It’s that time of year again; time to sit back and reflect/opine on another year of mergers and acquisitions (M&A)—and what a year it was. Last year saw M&A at record levels (328 HCIT deals in all, up from 308 in 2014*)—not to mention a solid number of IPOs (four in core healthcare IT) and a tremendous amount of venture and private equity investment (more than $9 billion invested through 420 transactions, excluding buyouts*).
As of the end of 2015, healthcare IT (broadly defined) even had several “unicorn” investments in its ranks (companies valued at more than $1 billion)—Proteus Digital Health, NantHealth, and Zocdoc. Strategic buyers (companies) led in the number of overall deals last year vs. private equity firms—almost 3 to 1, and looking at disclosed transaction values (recalling that smaller deals don’t have to be disclosed), we learned that 2015 was a year of large ($50, $100, and $multi-hundred million) M&A deals. All in all – a rather glorious (aka active) year for institutional investors, companies looking to be acquired, companies seeking outside investment, and companies wishing to make acquisitions.
As we took a deeper look at the year’s most significant transactions (both for companies on and off our Healthcare Informatics 100 list), it became clear that many of the year’s acquisitions fell within a few key themes: (a) transformation to value-based care, (b) payer and provider consolidation, (c) electronic health records, (d) interoperability, (f) population health, and (g) revenue cycle. Let us briefly touch on each category and highlight a few of the relevant transactions before sharing our predictions for 2016 and sending you on your way.
Transformation to Value-Based Care
While perhaps a tad over-hyped at this point, the transformation of healthcare reimbursement from “volume to value” has finally begun to logically align stakeholders throughout the healthcare landscape, and during 2015, we saw evidence of the industry progressing further along the value-based care continuum. In January, several of the nation's largest health systems and insurers joined together with the goal of shifting 75 percent of their business to value-oriented contracts. A May evaluation of Medicare's payment reform efforts found that 42 percent of each program dollar was flowing to value-oriented payment methods. Then, in December, reports showed that accountable care organizations (ACOs) had increased their total U.S. coverage population to 23 million people (up from 7 million in March).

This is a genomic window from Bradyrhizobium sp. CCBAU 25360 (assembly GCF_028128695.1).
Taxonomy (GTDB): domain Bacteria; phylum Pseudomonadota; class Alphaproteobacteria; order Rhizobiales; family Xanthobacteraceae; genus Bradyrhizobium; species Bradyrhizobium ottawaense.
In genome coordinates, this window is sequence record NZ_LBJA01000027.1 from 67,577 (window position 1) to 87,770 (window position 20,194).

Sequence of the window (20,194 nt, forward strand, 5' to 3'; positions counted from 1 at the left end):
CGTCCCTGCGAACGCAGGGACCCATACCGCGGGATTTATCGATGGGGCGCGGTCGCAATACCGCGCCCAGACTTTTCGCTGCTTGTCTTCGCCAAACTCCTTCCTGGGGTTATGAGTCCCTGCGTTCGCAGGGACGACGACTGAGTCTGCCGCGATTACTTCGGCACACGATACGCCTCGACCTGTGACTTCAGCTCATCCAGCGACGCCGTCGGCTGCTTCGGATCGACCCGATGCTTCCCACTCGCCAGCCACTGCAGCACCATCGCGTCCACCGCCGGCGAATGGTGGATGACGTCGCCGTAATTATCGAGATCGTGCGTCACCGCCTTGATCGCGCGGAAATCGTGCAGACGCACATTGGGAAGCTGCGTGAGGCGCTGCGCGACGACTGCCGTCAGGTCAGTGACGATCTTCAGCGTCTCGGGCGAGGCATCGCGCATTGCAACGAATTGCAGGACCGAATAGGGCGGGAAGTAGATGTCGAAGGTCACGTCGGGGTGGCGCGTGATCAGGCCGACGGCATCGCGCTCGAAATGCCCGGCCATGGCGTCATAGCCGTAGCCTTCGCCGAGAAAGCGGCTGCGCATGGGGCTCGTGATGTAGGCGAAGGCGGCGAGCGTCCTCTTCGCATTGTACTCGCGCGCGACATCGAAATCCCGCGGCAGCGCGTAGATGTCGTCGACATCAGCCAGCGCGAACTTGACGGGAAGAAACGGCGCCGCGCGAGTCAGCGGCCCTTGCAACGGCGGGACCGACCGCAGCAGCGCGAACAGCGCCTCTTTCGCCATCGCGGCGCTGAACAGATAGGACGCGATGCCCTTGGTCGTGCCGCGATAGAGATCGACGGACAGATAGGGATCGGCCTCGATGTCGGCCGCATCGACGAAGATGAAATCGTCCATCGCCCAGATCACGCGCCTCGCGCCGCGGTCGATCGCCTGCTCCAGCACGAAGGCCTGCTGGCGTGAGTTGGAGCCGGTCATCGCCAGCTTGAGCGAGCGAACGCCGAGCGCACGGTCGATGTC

The transformation from volume to value is the underlying foundation of most of the other trends we’re shortly going to discuss. In addition, three relevant acquisitions bear mentioning as key HCIT companies made direct value-oriented investments in 2015. In April, Quality Systems, Inc. (#27) acquired Gennius, a provider of outcomes-based analytics for addressing value-based care requirements. In November, GE Healthcare (#9) acquired The Camden Group, an advisory firm focused on helping organizations through the changing healthcare environment, and finally, Cardinal Health acquired the majority of NaviHealth for $290 million in August; NaviHealth provides management of post-acute utilization, networks, and management of bundled payments for risk-bearing entities.
Payer and Provider Consolidation
Citing the need to integrate and align more effectively for the universe of value-based care, this past year witnessed heavy sector-specific consolidation for payers and providers. While the reasoning may be sound, there is also the risk of fewer options for consumers, reduced competition, and eventually increased prices both for consumers and the system as a whole. While not directly related to our Healthcare Informatics 100 list, these acquisitions are worthy of mention as they notably reduce the number of available customers for our vendors and lead to increased customer buying power.
On the payer consolidation front, while the Aetna / Humana ($37 billion) and Anthem / Cigna ($54 billion) transactions got the most attention, 2015 also saw Cigna agree to buy New Jersey’s QualCare Alliance Networks, Centene announce its acquisition of Health Net ($7.8 billion), and Kaiser announce plans to acquire Group Health Cooperative for $1.8 billion. With 112 transactions (compared to 95 in 2014 and 66 in 2010), providers had a likewise active year, and 2015’s largest announced provider deal was the merger of two not-for-profit, Catholic healthcare systems: Renton, WA-based Providence Health & Services ($12 billion in revenue) and Irvine, CA-based St. Joseph Health System ($5.6 billion in revenue).